Saturday, April 19, 2014

Homily for Today

The angel said, "He has been raised from the dead." [Mt. 28:7] My brothers and sisters in Christ, these words of the angel from the Gospel of Matthew summarize why we are here tonight. The vigil Mass is considered to be the first Easter Mass of the Resurrection of the Lord. Our faith community has gathered here during this evening to participate in the mystery of the Holy Mass with joy and praises in commemoration of the glorious Resurrection of our Lord Jesus.

During this very special evening, wherever the Easter Vigil is being celebrated throughout the world, the catechumens are being baptized, confirmed and invited to receive the real Presence of Jesus in the Sacrament of the Holy Eucharist. For them, the Easter Vigil celebration completes nearly a year of journeying in the faith of our Mother Church that was established on earth about two thousand years ago by Jesus Christ Himself.

(Optional: May I take this opportunity to welcome home all those who have chosen to be in communion with our faith community.)

On the night before He died, Jesus prayed for our unity. He said, "And now I am no longer in the world, but they are in the world, and I am coming to you, Holy Father, protect them in your name that you have given me, so that they may be one, as we are one." [Jn. 17:11] Jesus' prayer was that we may be one as He and the Father are one. By the grace of the Heavenly Father, through the power of the Holy Spirit, in the Most Holy Name of Jesus, the catechumens have been shown the way home so that we may be one as Jesus and His Father are one. Praise God for manifesting His loving grace that is seen in the building of the Mystical Body of Christ.

In view of the fact that we heard an unusual large number of Bible readings tonight, I will briefly summarize their meaning. The First Reading from the Book of Genesis [Gen. 1:1-2:2] indicated that everything that God had made, it was very good. [Gen. 1:4, 10, 12, 18, 21, 25, 31] Seven times, we heard, "And God saw that it was good." If God saw that it was good seven times, surely, His creations must be very good, all of it serving a purpose in His Divine progressive plan.

The Second Reading [Gen. 22:1-18] reminded us of the event when Abraham obeyed God's command to go and sacrifice his only son Isaac whom he loved. This was a real test of faith for Abraham. Because he obeyed the Lord, at the last minute, the life of his son was spared. In recompense, the Lord promised to Abraham that He would make his offsprings as numerous as the stars of heaven and as the sand that is on the seashore [Gen. 22:17] and by his offspring shall all the nations of the earth gain blessings for themselves. [Gen. 22:18]

In the Letter of Paul to the Romans, we are told that "Faith was reckoned to Abraham as righteousness." [Rom. 4:3, 9] The same righteousness that Abraham received, it is bestowed upon all those, that meaning all of us, "who share the faith of Abraham (for he is the father of all of us, as it is written, 'I have made you the father of many nations')." [Rom. 4:16-7]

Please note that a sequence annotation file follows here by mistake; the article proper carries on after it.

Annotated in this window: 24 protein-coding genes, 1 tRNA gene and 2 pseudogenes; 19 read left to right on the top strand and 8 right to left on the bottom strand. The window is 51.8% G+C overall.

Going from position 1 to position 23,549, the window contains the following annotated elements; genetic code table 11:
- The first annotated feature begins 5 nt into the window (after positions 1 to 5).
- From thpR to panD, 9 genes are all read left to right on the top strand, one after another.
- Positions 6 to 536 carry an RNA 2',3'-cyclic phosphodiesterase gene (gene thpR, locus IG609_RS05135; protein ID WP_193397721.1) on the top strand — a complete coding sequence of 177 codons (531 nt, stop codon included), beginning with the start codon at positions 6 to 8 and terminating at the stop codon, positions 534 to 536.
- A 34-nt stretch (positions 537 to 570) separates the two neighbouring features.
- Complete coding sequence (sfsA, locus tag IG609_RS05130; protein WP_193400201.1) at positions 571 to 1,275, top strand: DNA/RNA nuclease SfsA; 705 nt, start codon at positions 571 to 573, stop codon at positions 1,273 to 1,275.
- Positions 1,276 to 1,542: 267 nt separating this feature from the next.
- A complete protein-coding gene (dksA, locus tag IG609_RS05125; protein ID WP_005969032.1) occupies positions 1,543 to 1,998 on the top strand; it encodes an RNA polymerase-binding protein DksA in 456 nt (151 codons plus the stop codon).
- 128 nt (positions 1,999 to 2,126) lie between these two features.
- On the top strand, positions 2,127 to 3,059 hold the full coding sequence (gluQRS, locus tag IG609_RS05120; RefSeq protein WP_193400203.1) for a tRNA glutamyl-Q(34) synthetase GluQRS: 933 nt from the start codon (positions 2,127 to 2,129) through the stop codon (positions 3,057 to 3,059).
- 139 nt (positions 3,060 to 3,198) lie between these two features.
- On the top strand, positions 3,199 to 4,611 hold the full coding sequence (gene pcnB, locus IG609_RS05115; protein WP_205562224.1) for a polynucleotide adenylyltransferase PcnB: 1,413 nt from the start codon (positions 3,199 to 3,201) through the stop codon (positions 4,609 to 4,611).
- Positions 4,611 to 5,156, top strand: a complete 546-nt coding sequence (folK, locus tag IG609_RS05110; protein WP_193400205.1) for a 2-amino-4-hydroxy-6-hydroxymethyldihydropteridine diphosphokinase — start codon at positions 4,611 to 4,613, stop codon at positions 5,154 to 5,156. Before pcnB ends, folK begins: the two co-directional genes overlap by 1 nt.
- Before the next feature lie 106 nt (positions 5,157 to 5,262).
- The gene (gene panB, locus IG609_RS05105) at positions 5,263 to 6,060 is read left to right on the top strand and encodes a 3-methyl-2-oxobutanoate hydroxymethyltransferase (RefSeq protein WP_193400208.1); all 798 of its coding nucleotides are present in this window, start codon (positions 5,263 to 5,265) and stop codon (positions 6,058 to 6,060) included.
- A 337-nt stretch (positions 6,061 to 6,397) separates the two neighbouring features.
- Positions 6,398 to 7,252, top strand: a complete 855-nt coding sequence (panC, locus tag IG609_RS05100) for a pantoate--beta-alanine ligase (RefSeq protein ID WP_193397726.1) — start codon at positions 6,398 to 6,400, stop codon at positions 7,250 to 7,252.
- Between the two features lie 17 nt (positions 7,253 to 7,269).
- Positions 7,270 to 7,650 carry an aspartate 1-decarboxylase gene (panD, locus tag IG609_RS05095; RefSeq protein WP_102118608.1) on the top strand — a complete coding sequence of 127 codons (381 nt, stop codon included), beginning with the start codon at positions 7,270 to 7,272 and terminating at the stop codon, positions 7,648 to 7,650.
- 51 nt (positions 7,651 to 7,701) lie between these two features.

The Third Reading from the Book of Exodus [Exo. 14:15-31, 15:20-1] reminded us of the event when the Lord God freed the children of Israel from the Egyptian slavery. This event was a picture of what was to come, that through our faith in Jesus and the Sacrament of Baptism, [Jn. 3:5] we would be freed from the slavery of sin. [Rom. 6:7]

The Fourth Reading from the Book of Isaiah [Is. 54:5-14] recounted the promise of the Lord God to have compassion for us, that He would be our Redeemer.

The Fifth Reading, also from the Book of Isaiah, [Is. 55:1-11] was an invitation to abundant life. It was a promise from the Lord that if we came to Him, we would live and He would make an everlasting covenant with us.

The Sixth Reading, from the Book of Baruch, [Bar. 3:9-15, 32-4:4] reminds us to walk in the way of God so we may live in peace forever. We were told that wisdom is the Commandments of God, the law that endures forever. All who live righteously by obeying the commands of God will live. Those who forsake the commandments, they will experience spiritual death. To experience spiritual death means to be eternally separated from the Presence of God.

The Seventh Reading from the Book of Ezekiel [Ezek. 36:16:17a, 18-28] contained God's promise to sprinkle clean water upon us. He promised to put within us a new heart and a new spirit. Over and above this, He promised to place within us His indwelling Spirit to help us obey His commandments.

The Eight Reading from the Letter of Paul to the Romans [Rom. 6:3-11] reminds us that through the Sacrament of Baptism, we died with Christ, we were buried with Him, and we have been raised with Him so that we may walk in the newness of life.

The final reading from the Gospel of Matthew [Mt. 28:1-10] recounts the event surrounding the glorious Resurrection of the Lord Jesus. When Ma4ry Magdalene and the other Mary went to see the tomb early on the Sunday morning, they were greeted by an angel who told them that Jesus had been raised. Accordingly, the women should go and announce the good news to the disciples, telling them to go to Galilee where they will see Jesus again.

My friends in Jesus, the death of the Lord is not just a fairytale. It was witnessed by more than five hundred brothers and sisters of the early Church. [1 Cor. 15:6] One Christian may have imagined it. Two Christians may have imagined it. But surely, all five hundreds could not have imagined it!

Tonight, we commemorate the glorious Resurrection of Jesus, His Resurrection being a symbol of our faith. As the body of Jesus was raised from the dead, our bodies will also be raised. As we continue to participate in the great Feast of the Holy Eucharist, let us rejoice and praise God in thankfulness for all that He has done for us. May His Most Holy Name be praised forever!

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